Itineraries of Marriage and Widowhood in Nineteenth-Century Montreal

Itineraries of Marriage and Widowhood in Nineteenth-Century Montreal

Itineraries of Marriage and Widowhood in Nineteenth-Century Montreal

Itineraries of Marriage and Widowhood in Nineteenth-Century Montreals

| Ajouter

Référence bibliographique [12408]

Bradbury, Bettina. 2004. «Itineraries of Marriage and Widowhood in Nineteenth-Century Montreal». Dans Mapping the Margins: The Family and Social discipline in Canada, 1700-1975 , sous la dir. de Nancy Christie et Gauvreau, Michael, p. 103-140. Montreal; Kingston: McGill-Queen’s University Press; Ithaca.

Fiche synthèse

1. Objectifs


Intentions :
«This essay examines several key moments in the transition that over half the women who married in Montreal during the 1820s made from wife to widow. It looks in detail at the itineraries, choices, and experiences of three women who became widows early in their marriages.» (p. 104)

2. Méthode


Échantillon/Matériau :
«In this study I draw on six main primary sources: parish registers, marriage contracts, wills, document detailing provisions made for burials and funerals, decisions about tutors for widow’s children, and inventories made of a couple’s goods after the husband’s death.» (p. 105)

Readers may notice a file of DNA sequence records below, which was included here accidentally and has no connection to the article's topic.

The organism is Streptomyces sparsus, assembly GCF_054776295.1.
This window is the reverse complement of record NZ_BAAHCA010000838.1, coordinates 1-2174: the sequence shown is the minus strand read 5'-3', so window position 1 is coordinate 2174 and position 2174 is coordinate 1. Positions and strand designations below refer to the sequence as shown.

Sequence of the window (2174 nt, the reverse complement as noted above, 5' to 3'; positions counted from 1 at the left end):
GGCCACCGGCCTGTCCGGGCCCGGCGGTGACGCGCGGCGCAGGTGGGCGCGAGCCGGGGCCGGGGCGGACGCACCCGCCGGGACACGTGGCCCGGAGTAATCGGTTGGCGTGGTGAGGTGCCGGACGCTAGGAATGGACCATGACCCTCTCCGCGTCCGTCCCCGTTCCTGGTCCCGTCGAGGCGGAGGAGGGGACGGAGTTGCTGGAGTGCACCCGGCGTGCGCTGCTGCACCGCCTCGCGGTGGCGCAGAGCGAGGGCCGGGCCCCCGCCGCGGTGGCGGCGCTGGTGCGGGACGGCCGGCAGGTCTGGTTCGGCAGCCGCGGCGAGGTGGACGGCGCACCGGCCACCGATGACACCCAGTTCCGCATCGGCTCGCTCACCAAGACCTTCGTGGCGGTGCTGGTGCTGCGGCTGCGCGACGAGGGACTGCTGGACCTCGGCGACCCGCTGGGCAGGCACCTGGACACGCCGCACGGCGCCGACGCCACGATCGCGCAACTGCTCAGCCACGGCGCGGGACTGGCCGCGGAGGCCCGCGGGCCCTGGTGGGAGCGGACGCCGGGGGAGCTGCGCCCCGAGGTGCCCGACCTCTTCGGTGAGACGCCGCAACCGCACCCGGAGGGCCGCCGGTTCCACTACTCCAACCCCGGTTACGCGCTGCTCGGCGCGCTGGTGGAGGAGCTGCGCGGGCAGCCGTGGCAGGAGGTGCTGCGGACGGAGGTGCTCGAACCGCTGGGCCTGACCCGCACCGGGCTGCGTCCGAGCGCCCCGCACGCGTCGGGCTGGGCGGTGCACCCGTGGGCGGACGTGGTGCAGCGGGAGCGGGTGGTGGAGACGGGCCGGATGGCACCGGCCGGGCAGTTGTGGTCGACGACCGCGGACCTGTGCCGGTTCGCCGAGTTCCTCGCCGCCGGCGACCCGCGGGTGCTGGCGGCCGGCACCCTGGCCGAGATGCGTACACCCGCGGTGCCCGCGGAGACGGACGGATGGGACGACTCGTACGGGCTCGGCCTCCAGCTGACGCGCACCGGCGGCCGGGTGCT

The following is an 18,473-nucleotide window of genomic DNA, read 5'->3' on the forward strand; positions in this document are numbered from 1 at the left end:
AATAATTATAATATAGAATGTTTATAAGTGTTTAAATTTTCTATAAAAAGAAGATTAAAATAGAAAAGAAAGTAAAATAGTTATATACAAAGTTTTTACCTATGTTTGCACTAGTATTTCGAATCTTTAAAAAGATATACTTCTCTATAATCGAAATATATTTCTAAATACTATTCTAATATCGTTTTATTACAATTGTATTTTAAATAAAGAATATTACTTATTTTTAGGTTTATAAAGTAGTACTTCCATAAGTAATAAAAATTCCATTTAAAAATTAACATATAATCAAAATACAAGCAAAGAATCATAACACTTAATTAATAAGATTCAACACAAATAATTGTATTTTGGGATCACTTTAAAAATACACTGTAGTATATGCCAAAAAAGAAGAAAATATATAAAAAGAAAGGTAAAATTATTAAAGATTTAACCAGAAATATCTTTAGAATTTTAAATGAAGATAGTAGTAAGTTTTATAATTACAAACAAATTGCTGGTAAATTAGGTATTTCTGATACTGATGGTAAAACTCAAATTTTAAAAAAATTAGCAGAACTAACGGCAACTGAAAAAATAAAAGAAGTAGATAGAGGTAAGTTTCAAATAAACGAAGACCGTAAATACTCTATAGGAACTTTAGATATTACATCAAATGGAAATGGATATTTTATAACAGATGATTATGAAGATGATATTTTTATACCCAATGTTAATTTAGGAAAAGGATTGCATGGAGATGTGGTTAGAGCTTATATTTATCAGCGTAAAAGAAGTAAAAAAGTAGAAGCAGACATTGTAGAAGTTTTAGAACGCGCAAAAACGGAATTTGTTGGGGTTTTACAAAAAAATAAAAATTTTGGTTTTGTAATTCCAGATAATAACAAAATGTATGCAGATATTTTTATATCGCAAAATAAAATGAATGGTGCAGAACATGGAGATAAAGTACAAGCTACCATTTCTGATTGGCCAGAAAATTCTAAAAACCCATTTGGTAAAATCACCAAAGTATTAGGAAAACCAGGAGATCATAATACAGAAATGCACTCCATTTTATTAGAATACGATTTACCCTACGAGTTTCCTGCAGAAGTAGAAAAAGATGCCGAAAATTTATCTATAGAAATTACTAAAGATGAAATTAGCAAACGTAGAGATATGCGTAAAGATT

Type de traitement des données :
Analyse de contenu
Réflexion critique

3. Résumé


«I hope that […] this essay had highlighted three main points: the diversity of trajectories from wife to widow; the range of tasks that widows had to take on during their time of mourning; and the ways the sources they generated are themselves shaped by customs and concerns rooted in religious, cultural, and class practices. First the range of ways these couples organized property within marriage and for widowhood highlights the diversity of arrangements that could readily be made within the broad rules of the Custom of Paris. No women could completely escape the patriarchal characteristics of nineteenth-century marriage law, but each couple negotiated its own individual version of it, within three broad configurations. […] Second, the documents themselves allow us to see some of the many tasks that women were involved in during the early months of their widowhood. […] In their capacity as widows, they had new legal responsibilities and rights. If they had young children, they had to help choose a tutor at a formal gathering of family and friends. […] No widows made these decisions alone.» (p. 126-128)